I would therefore allow the appeal to this extent, set aside the order of the judge allowing the Respondent’s first appeal, and restore the order of the magistrate awarding Kshs 10,000 general damages and Kshs 918.50 special damages as regards the Respondent. I would award the costs of the appeal and the proceedings in the High Court to the Appellant.
As Nyarangi JA, and Chesoni Ag JA agree those are the orders of the Court.
Chesoni Ag JA. Dorcas who is the appellant’s daughter sued James Kuloba s/o Wanjal and Vincent Wanjala Sinino in the District Magistrate’s Court Bungoma Civil Case No 35 of 1973 for breach of a contract of marriage. James Kuloba is the one that broke the promise to marry Dorcas and it is not clear why his father Vincent was joined. Dorcas claimed compensation of Kshs 1,500. Neither defendant appeared in Court on the date fixed for hearing of the suit and on March 12, 1974 District Magistrate 1 Mr Maritim heard the case exparte and gave judgment for Dorcas. That judgment was, however, set aside by District Magistrate 1 Mr Otieno on March 19, 1975, but there was no order that the compensation if paid, and it appears it had been paid, should be refunded by Dorcas to the defendants. Be that as it may, Mr Otieno ordered on August 13, 1975 that an attachment warrant should issue for attachment of Dorcas’s property by the defendants in order that the latter may recover the money they paid to Dorcas.
The record is sketchy but it seems, and, it was submitted in subsequent proceedings, that property belonging to the appellant, who is Dorcas’s father and with whom she lived, was attached and he successfully objected against the attachment.
It is apparent that no warrant of attachment issued and it is not in dispute that the Court Broker was led to the appellant’s home by the respondents. The appellant sued the respondents in the Kakamega H C C C No 9 of 1976 for trespass and for an unlawful attachment of his household property. He claimed special damages of Kshs 918.50, and also prayed for general damages. I was unable to follow what happened to that case, but there is Resident Magistrate’ s Court at Kakamega C C No 227 of 1979 which Mr Githinji heard and gave judgment for the plaintiff (appellant) for Kshs 918.50 special damages and Kshs 10,000 general damages with interest and costs.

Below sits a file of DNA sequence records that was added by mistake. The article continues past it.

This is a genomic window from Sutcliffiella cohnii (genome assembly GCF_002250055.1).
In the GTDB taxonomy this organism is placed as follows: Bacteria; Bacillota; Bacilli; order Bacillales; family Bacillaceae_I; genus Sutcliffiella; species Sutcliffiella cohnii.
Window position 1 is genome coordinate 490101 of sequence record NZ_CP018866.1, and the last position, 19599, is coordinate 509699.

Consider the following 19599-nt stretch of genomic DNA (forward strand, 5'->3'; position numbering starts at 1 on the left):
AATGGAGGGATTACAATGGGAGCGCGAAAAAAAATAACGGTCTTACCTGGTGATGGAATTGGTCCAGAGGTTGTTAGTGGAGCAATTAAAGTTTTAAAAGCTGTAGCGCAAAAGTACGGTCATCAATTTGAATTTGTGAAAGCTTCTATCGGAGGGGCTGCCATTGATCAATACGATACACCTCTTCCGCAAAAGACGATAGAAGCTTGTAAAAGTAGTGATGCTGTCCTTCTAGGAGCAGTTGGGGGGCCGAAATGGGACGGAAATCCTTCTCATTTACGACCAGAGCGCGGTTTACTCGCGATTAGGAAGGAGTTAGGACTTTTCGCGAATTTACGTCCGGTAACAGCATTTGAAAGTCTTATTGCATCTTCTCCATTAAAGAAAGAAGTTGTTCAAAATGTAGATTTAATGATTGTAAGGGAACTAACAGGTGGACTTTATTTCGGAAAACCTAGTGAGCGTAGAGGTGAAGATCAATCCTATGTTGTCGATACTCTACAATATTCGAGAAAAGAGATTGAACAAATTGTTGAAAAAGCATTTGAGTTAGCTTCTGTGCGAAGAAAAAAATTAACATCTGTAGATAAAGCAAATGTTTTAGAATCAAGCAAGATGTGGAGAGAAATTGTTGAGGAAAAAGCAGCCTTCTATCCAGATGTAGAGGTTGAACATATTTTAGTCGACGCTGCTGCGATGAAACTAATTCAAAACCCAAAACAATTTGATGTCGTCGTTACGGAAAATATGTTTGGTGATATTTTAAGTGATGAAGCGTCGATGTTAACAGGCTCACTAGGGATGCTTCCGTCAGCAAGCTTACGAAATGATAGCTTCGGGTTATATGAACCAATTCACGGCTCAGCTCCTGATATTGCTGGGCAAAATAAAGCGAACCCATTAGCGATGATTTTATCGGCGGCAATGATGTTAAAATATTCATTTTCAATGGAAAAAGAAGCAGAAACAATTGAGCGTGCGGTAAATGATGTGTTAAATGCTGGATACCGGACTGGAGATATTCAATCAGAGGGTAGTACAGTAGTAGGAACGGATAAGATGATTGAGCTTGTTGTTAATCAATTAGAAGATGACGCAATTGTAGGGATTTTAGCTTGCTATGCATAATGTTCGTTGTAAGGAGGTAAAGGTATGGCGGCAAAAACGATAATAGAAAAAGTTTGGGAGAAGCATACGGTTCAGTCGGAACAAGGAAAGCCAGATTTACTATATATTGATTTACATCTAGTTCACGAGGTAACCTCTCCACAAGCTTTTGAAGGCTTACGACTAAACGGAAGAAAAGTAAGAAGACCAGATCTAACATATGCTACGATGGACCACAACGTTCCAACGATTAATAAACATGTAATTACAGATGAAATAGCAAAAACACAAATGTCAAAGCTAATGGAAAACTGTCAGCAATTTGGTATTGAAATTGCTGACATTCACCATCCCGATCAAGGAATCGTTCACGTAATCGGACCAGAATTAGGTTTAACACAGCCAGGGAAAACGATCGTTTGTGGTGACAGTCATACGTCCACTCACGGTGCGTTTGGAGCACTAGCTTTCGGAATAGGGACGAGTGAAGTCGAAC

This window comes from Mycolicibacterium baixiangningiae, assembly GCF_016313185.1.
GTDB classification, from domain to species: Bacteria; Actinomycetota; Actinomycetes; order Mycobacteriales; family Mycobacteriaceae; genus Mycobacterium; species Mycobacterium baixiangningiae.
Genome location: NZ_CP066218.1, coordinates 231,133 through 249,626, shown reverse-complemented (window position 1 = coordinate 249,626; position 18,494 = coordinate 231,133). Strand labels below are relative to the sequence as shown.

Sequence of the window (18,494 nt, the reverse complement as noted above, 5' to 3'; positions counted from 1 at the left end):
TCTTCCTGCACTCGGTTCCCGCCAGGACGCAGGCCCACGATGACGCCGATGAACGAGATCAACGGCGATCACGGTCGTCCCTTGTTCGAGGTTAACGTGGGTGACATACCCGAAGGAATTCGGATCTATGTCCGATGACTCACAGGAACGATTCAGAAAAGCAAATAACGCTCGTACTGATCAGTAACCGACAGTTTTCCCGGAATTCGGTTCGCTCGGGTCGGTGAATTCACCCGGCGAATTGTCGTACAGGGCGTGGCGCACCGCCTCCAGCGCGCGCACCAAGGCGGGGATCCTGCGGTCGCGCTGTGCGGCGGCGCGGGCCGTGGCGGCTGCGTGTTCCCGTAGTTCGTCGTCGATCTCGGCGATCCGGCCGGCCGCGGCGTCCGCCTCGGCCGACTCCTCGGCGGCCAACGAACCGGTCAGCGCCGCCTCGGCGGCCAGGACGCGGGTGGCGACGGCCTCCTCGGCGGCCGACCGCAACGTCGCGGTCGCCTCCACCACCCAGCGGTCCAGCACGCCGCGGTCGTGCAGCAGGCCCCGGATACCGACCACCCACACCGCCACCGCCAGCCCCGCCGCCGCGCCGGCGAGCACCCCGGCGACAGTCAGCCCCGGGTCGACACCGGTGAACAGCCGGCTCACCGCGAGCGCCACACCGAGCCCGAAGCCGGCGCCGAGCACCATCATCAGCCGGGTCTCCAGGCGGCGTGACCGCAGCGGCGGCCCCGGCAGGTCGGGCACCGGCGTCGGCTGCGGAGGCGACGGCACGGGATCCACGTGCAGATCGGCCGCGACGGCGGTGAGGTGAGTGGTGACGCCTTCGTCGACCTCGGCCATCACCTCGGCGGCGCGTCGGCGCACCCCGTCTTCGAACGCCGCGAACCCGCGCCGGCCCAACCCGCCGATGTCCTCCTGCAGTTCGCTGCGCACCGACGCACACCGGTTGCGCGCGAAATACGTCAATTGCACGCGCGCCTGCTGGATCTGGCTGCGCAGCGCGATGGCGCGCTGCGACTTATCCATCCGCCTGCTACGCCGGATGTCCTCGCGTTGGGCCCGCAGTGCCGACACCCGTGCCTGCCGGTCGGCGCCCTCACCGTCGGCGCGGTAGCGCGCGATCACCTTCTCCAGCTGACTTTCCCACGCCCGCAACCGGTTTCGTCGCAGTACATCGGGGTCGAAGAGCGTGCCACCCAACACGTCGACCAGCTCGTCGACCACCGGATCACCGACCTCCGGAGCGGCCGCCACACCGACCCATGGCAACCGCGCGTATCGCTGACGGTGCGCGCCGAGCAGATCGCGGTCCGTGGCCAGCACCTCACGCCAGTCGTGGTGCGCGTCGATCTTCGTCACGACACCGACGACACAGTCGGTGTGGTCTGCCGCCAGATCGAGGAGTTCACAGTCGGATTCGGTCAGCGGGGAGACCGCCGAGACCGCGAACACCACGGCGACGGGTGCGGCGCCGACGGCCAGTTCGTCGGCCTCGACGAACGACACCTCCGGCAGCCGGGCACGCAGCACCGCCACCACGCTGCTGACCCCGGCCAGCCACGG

The respondents successfully appealed to the High Court against Mr Githenji’s judgment which was set aside by Gicheru J and Simiyu appealed to this Court.
The Court Broker was not joined in the suit against the respondents. The appellant could and was entitled to sue the respondents for trespass and wrongful attachment to which they were a party. The attachment was not supported by a lawful or any warrant of the Court and so the Court Broker had no authority to levy the attachment. He and those who led him to Simiyu’s house to attach the property were trespass and acted unlawfully. The Court Broker was, in the absence of a warrant of attachment, not an agent, officer or representative of the Court and he was therefore not protected by the decision in Davis Shirtliff Ltd v The Attorney General  KLR 272 because in view of s 6 of the Judicature Act (Cap 8), there being no order for Dorcas to refund any money and no warrant of attachment the Court Broker was not executing a lawful warrant or order or other process of the court and he and those (the respondent) collaborating with him were liable to be sued for their acts if they resulted into a tort.